According to the definition on Wikipedia, both are valid uses of the term "one time pad" - "each bit or character of the plaintext is encrypted by combining it with the corresponding bit or character from the pad using modular addition." - that is: e=(d+p)%m, where e=encrypted data, d=decrypted data (input), p=pad, m is the number of possible values in e, d, and p (which must be the same). % is modulus - divide (d+p) by m, but take the remainder.
The most common implementation is the XOR method, which is the above calculation using m=2 (since 1 bit has two different possible values). A byte-by-byte solution would be equally valid, with m=256. letter by letter (m=26) is fine PROVIDED only encrypted data is sent - if you use this but send punctuation, capitals, newlines, and spaces unencrypted (or encrypted as a separate character set, then this is no longer secure (it will leak data - e.g. word lengths, and position and likely candidates for proper nouns, etc.).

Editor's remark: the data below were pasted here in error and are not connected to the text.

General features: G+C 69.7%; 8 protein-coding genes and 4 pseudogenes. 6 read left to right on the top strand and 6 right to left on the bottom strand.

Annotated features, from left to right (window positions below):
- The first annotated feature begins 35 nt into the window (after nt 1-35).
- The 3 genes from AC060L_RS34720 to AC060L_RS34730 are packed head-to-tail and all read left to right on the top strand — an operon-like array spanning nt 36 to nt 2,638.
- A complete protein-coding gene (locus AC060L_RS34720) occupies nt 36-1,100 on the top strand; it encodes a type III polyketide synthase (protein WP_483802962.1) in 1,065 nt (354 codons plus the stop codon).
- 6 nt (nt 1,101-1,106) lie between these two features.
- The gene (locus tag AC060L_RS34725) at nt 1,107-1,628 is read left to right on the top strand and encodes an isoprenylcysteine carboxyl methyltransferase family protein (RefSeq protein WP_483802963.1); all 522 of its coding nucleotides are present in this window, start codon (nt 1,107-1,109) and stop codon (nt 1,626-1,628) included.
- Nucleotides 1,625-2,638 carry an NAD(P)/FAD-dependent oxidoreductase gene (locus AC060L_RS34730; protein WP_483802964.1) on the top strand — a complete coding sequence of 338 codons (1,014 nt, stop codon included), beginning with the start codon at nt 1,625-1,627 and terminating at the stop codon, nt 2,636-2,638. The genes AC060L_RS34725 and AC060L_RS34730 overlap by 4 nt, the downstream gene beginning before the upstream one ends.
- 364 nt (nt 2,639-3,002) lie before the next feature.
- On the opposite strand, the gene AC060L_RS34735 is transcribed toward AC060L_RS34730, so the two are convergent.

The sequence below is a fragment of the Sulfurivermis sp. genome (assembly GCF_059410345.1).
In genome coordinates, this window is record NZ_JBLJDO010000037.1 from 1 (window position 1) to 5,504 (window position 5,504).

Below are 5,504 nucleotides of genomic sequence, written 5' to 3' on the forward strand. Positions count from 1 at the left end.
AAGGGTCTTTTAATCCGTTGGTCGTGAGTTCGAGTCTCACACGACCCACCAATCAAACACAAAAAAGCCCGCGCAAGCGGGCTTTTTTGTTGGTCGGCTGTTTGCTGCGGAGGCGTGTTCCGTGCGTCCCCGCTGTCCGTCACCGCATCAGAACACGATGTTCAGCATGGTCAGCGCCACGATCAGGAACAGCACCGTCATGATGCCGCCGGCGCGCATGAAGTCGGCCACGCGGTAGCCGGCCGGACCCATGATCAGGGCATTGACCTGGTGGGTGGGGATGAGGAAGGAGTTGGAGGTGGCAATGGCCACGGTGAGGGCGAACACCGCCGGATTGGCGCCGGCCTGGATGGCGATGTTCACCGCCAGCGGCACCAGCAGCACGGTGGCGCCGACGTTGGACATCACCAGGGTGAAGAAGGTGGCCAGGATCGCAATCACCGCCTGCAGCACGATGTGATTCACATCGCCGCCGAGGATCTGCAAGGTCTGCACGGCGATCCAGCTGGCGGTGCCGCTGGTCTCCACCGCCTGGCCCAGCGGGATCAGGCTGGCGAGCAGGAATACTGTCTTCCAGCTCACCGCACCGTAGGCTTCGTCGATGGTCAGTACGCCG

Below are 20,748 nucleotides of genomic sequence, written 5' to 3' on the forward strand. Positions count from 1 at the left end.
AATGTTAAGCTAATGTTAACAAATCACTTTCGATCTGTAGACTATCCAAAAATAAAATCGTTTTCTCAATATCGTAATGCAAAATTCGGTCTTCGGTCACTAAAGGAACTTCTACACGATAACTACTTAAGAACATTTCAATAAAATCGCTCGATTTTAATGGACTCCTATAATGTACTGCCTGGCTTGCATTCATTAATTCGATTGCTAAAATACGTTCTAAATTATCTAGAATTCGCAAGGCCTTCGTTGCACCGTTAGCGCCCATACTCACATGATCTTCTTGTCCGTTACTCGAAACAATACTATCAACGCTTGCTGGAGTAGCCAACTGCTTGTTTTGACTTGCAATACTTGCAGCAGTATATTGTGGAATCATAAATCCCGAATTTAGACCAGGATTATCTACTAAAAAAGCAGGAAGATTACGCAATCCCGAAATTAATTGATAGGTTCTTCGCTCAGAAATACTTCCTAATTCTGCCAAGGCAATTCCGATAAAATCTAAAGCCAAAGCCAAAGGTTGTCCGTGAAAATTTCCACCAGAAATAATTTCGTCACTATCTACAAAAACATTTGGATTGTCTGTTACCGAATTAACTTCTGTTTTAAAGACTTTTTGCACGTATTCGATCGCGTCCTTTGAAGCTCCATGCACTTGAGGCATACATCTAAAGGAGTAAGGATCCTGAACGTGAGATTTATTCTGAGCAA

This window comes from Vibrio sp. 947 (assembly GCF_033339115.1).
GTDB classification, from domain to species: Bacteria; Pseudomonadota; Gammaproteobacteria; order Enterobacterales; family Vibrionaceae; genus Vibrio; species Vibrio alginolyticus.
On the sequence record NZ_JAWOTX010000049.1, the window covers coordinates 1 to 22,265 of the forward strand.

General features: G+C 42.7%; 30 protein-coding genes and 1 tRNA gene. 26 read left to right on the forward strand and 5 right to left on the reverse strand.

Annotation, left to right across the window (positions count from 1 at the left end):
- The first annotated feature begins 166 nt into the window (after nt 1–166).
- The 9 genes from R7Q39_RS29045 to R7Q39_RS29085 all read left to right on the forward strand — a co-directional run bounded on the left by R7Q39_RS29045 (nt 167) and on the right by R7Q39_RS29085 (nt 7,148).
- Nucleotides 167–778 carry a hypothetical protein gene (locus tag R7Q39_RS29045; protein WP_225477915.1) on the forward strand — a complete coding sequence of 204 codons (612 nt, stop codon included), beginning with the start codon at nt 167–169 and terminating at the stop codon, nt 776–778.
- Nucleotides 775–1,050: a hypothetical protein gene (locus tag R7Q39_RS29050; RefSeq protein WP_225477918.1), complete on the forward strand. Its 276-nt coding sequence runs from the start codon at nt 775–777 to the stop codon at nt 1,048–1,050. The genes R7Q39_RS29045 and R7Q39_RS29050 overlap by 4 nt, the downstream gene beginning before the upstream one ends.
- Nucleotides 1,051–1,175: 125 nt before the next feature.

Remember also, the pad needs to be really, really random, and of the same length (at least) as the message. It can never be reused. If the pad is English text, it is very insecure.